I was staying in the Palace Hotel in St Moritz once (as you do) and was sitting in the bar having a Martini (as you do) and over the other side of the bar were some Russian businessmen/gangsters (it's hard to tell the difference). One of the businessmen's mobile phone went off and this glamorous Russian girl, wearing a very short black cocktail dress, undulated across from the bar, sat on his lap, pulled the phone out of his jacket pocket and held it to his ear while he had his telephone conversation. "I want one of those!" I thought. Not a mobile phone of course. I didn't actually own a own mobile phone until 2010. I had them for business before but I made sure I kept them switched off.
A few years ago (quite a few years ago) I was considered technologically quite competent. I was pretty good at using a PC and people in my office actually came to me for help if they got stuck. This was after a shaky start. I was working at a major London insurance market where, over one weekend in (I think) 1994 we went from having no PCs (except finance people) to everyone in the organisation (some 2000 people) getting one. I was one of the few to have a primitive internal email machine before that (a Wang) with lovely green on black writing. I asked for a word processing package so that I could modify letters for after when my secretary had left work but was told by a very senior executive that they didn't want managers wasting their time in typing: that's what secretaries were for. He didn't actually say "women" but that was the implication. When I went in on Monday to find my shiny new IBM PC I was all excited to get going on this new technology. Unfortunately mine didn't work. I stared at the black screen and rang IT support who had one or two other problems that morning. By the time they got to me at four o'clock in the afternoon I was cross and they were frazzled. They looked at my machine and told me calmly that I needed to switch the screen on as well as the computer. Oh.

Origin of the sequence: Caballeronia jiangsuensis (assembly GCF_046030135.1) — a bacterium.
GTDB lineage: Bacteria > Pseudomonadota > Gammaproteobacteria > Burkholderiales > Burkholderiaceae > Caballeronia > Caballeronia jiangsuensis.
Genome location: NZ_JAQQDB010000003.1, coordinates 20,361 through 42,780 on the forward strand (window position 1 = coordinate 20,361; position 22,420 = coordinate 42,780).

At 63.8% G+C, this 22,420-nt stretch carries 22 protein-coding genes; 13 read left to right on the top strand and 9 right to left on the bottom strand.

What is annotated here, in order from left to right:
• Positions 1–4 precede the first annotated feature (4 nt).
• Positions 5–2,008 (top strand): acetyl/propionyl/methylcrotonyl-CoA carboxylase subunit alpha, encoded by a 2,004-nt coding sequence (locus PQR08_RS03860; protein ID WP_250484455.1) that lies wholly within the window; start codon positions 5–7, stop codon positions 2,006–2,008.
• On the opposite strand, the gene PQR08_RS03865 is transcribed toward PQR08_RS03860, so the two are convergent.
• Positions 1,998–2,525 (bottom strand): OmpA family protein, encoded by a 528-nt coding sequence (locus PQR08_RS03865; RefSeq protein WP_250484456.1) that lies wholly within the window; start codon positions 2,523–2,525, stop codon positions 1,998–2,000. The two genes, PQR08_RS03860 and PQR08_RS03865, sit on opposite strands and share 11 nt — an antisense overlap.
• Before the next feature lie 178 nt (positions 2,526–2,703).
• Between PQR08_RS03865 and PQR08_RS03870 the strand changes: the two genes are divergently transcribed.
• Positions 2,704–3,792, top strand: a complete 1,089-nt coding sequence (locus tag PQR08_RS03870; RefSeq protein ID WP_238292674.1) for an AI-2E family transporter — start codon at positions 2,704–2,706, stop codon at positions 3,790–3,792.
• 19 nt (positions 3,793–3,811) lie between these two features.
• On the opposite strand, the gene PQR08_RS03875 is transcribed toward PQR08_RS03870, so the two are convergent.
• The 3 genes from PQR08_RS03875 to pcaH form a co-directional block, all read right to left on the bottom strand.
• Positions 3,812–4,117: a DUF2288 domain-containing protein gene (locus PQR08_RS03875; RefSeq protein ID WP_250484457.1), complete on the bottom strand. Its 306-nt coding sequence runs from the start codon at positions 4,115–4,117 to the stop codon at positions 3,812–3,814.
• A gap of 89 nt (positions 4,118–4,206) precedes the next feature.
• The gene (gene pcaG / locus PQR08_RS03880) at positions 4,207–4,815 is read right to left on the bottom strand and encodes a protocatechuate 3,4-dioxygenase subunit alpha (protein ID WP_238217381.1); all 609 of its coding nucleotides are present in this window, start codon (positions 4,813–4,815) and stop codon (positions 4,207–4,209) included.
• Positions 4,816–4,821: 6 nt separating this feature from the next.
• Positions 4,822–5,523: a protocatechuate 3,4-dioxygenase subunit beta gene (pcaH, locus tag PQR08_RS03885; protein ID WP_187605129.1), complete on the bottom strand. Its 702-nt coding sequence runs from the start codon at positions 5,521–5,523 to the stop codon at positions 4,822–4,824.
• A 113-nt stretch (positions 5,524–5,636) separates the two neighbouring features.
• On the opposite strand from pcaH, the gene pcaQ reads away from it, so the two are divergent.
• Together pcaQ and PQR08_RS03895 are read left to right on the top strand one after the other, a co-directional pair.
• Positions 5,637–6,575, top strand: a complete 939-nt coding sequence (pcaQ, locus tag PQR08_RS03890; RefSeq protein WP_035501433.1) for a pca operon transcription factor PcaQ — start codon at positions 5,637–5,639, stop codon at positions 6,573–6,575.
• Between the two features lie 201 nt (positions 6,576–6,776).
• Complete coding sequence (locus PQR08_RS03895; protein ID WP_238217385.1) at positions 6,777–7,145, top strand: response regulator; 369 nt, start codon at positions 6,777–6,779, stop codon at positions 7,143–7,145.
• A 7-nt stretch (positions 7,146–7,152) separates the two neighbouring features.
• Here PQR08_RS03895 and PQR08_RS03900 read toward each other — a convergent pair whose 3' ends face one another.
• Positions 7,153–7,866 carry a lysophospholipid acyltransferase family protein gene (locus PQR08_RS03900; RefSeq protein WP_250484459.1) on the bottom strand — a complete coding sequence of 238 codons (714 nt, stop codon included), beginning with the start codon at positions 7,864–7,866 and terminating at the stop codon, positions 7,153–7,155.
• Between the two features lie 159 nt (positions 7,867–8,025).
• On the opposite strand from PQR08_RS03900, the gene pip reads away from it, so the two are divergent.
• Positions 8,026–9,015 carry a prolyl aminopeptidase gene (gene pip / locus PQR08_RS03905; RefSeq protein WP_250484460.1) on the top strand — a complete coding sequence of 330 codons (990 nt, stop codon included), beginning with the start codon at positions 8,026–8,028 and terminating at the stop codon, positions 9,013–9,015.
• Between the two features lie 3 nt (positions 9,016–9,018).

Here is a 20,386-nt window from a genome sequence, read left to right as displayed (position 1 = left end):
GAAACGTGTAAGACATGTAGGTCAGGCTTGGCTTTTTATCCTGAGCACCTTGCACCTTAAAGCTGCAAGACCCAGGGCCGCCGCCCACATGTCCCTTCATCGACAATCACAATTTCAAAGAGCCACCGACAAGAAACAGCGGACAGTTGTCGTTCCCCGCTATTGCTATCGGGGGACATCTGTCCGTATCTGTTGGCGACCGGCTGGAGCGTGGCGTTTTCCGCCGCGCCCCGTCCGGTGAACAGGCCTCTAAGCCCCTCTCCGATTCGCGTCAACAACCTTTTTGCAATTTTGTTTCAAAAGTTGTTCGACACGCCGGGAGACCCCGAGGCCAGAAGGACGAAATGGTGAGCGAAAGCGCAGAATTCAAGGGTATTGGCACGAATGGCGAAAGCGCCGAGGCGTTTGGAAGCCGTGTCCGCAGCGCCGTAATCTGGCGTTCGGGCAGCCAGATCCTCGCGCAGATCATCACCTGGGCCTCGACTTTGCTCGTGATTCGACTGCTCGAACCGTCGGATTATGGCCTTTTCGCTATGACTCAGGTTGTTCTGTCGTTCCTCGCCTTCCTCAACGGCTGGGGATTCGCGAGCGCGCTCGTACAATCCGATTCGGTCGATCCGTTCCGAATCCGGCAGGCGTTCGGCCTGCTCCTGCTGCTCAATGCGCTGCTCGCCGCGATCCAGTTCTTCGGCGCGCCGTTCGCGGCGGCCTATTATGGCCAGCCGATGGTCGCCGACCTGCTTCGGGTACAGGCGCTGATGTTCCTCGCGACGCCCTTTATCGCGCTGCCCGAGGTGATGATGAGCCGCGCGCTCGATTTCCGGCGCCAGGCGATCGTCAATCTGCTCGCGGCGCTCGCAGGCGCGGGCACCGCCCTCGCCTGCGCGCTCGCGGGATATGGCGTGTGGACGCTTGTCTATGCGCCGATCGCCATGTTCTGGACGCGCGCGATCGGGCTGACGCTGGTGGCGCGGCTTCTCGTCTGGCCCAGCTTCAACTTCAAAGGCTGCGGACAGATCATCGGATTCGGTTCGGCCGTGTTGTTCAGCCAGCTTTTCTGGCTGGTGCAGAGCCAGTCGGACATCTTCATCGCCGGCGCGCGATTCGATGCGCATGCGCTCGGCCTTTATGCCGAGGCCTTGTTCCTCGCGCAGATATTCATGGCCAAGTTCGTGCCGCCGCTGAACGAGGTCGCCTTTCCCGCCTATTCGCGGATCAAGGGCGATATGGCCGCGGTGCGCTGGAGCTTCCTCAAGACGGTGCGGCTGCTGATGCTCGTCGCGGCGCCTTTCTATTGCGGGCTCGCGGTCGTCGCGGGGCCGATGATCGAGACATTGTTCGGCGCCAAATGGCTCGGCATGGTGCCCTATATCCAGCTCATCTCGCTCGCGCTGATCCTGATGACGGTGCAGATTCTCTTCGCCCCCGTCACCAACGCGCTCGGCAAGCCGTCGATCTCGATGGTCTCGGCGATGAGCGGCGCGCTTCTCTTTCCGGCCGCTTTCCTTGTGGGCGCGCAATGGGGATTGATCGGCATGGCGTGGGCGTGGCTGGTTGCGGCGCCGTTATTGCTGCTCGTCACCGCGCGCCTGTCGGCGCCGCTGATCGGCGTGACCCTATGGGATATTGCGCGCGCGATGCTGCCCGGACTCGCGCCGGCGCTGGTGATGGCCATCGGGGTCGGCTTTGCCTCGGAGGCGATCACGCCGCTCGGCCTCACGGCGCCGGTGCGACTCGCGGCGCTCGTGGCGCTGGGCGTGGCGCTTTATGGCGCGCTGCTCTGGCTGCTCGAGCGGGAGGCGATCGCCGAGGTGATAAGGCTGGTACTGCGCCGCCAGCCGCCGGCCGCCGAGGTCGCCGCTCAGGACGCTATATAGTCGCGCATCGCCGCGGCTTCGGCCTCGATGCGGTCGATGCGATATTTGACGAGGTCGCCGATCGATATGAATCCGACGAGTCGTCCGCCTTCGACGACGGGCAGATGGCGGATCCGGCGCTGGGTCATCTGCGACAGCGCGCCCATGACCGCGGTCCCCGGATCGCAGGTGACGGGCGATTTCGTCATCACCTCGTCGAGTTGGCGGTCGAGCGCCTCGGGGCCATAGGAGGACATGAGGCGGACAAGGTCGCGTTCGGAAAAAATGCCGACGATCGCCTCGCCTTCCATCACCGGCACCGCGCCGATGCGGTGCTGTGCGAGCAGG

Over the last month or so I have been upgrading my technology: a new back up drive (2TB good grief!), new speakers (a great success - my Sibelius sounds excellent), a wireless keyboard and mouse (I can now easily move my keyboard and gain a lot more painting space) and, rather more fundamentally, fibre-optic broadband. During one of my endless tours of University Physics Departments with my daughter I discovered that fibre-optic cable was invented at Southampton University.
Now, however I need a new laptop. The problem is that all new laptops come with Windows 8 and, having had a look at it it is truly horrible. This is because it has been designed for people who are used to these swishy-finger phones and iPads. It covers your desktop with horrid tiles telling you what all your friends are doing, what the weather is, and what Kelly Brook is wearing (alright, that one might be alright). I don't want this. I want Windows 7 (actually I don't really like that much either but it's what I have on my work provided laptop). In fact I don't actually know what my operating system is on my computer. I just know that I'm used to it and don't want a different one on my laptop.
This one at least has a decent sized screen